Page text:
Sunday, July 31, 2011 | 2:05 a.m.
Main card results from Strikeforce: Fedor vs. Henderson
History has shown a number of legendary fighters reaching the end of their careers after a string of uncharacteristic losses.
Fedor Emelianenko may have joined that unfortunate group after a first-round TKO defeat to Dan Henderson in the heavyweight main event of Saturday’s Strikeforce card in Chicago. Emelianenko, one of the greatest mixed martial artists of all time, has now lost three fights in a row after going undefeated for nearly a decade.
“I've been a huge fan of Fedor's forever,” Henderson said in the cage after his victory. “I respect him so much as a fighter and for what he has done for this sport. For me, that's a huge accomplishment compared to a lot of things I've done in this sport. As a fan of Fedor's, I hope he keeps fighting."
Henderson (28-8 MMA, 3-1 SF) should realize that’s a lot to ask. With each defeat, the 34-year-old Emelianenko (31-4 MMA, 1-3 SF) is endangering his otherwise sterling legacy.
But Henderson, 40, might get his wish. Emelianenko didn’t sound ready for the end Saturday. Emelianenko said he was disappointed that the referee decided to stop the fight after Henderson dazed him with one uppercut.
“I was clearly hit, but I wasn’t hit directly,” he said through a translator in his post-fight interview. “It seems like I could have continued.”
Both men had their moments in an entertaining four minutes to start the bout before the deciding sequence unraveled. Emelianenko worked his hands and threw a combination to send Henderson backpedaling.
An uppercut from the Russian put Henderson to the ground. But Henderson, who said he was never out of it, grabbed a hold of Emelianenko’s right leg as he rushed down.
Henderson used the leverage to get behind his opponent and then slipped in an uppercut straight to the bottom of Emelianenko’s chin. The hunched-over Emelianenko fell to the floor. Henderson could only throw a couple more hammer fists before it was all over at 4:12 of the round.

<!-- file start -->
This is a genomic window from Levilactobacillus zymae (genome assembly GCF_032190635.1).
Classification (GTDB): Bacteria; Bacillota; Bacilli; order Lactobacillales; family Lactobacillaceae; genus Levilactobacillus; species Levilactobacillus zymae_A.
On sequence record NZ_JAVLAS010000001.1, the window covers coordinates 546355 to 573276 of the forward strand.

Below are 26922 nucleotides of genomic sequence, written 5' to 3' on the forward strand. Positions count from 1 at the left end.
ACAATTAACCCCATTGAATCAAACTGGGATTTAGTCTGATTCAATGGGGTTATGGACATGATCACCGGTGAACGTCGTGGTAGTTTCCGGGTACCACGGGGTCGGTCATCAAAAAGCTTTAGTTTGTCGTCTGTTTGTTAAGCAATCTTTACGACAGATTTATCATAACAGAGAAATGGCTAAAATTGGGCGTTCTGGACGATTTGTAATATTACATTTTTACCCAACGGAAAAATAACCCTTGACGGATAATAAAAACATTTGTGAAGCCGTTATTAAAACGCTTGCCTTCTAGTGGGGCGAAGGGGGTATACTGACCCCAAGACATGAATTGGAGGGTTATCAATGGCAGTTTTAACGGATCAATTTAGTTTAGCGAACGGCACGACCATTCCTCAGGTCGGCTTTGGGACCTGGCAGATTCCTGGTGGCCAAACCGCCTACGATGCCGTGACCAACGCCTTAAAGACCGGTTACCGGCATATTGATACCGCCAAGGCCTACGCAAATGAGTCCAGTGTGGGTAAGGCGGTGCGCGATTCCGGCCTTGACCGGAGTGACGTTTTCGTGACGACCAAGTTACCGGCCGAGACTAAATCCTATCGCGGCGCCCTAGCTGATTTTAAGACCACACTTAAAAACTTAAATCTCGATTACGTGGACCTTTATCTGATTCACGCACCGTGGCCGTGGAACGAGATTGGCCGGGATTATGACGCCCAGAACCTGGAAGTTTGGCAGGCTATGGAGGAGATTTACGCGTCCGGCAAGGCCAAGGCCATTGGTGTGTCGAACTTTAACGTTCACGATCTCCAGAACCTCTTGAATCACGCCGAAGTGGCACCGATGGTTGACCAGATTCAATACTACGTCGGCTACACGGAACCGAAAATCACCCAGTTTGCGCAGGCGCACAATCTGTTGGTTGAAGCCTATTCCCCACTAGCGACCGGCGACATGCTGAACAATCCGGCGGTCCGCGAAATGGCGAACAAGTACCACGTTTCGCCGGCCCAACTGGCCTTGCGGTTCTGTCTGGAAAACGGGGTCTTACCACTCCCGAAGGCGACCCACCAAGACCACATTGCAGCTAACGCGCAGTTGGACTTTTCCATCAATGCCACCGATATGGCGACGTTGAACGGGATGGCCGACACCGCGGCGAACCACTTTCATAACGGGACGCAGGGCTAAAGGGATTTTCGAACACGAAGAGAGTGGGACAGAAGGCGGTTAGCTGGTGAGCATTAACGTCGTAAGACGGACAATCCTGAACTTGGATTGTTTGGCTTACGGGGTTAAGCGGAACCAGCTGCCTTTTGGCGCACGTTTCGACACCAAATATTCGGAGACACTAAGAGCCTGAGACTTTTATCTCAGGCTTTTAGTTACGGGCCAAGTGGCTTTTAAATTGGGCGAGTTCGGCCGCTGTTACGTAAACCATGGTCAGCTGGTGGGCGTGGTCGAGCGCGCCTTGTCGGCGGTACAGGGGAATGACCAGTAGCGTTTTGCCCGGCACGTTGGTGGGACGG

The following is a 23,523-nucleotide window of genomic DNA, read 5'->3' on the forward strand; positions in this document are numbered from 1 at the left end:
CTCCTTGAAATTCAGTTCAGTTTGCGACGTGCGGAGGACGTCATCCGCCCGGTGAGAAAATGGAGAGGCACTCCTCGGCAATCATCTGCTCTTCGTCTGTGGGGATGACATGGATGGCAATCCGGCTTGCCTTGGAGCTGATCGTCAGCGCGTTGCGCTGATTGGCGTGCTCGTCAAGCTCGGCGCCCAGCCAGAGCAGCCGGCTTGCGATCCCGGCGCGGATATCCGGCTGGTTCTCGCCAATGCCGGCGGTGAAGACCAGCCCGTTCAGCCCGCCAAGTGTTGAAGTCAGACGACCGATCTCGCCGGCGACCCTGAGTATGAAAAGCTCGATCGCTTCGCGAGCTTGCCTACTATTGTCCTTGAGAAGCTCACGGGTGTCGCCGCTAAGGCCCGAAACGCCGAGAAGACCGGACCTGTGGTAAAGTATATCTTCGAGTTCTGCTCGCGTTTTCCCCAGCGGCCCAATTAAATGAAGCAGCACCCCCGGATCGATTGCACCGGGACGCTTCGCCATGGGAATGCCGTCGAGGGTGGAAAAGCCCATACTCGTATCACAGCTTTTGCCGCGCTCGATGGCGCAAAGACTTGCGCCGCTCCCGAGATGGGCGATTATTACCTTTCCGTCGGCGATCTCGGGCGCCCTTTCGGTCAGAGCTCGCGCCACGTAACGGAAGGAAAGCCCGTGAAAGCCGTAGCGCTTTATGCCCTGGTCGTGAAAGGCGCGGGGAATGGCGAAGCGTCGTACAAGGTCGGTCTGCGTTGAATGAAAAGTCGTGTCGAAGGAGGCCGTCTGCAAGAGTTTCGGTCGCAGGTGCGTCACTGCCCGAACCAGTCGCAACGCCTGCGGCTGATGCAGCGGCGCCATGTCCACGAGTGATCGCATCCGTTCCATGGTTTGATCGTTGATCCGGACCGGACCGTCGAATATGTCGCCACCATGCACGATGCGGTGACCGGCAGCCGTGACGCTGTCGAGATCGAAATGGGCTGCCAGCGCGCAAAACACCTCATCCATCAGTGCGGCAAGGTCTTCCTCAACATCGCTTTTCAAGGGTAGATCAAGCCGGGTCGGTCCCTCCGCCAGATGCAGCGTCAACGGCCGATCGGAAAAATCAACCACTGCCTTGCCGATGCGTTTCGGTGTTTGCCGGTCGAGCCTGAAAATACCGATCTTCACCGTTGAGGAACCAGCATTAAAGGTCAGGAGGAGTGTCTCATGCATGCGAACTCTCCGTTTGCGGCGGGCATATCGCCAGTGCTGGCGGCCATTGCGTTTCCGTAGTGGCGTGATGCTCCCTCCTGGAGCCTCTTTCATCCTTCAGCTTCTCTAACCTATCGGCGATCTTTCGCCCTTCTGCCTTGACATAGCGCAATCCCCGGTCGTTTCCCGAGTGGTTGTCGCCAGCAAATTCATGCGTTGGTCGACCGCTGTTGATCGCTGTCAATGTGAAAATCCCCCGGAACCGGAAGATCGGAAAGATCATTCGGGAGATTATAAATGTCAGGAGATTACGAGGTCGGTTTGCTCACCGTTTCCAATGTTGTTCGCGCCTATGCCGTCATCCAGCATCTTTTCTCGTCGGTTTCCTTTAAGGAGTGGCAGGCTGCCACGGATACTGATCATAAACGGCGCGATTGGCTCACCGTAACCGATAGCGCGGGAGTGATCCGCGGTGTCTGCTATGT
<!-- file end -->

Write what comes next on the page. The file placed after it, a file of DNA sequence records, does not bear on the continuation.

“That's something I do all the time in practice,” Henderson said. “I just don't think he was expecting that punch to come up underneath."
Henderson is now 6-1 over the last three years. Unlike Emelianenko, the demand to see Henderson fight has reached an all-time high.
There’s a lot of uncertainty surrounding what’s next for Henderson, a man whose name is at least as equally revered as Emelianenko’s in MMA circles. Henderson has completed his contract with Strikeforce, making a third run in the UFC a possibility.
But he holds the Strikeforce light heavyweight championship belt after beating Feijao Cavalcante earlier this year.
“I've got it and I'd like to defend it,” Henderson said. “But right now it's all up to Strikeforce and Zuffa. We'll see what happens. I'm just going to enjoy this victory for a while."
Henderson, who has spent most of his career fighting 50 pounds lighter than Emelianenko, isn’t going to stop hearing about Saturday’s performance any time soon. He may even go down as the final fighter to defeat “The Last Emperor,” although Emelianenko gave no indication on whether or not he would retire.
“It’s God’s will,” he said. “God will have it for me and that’s what we’ll do.”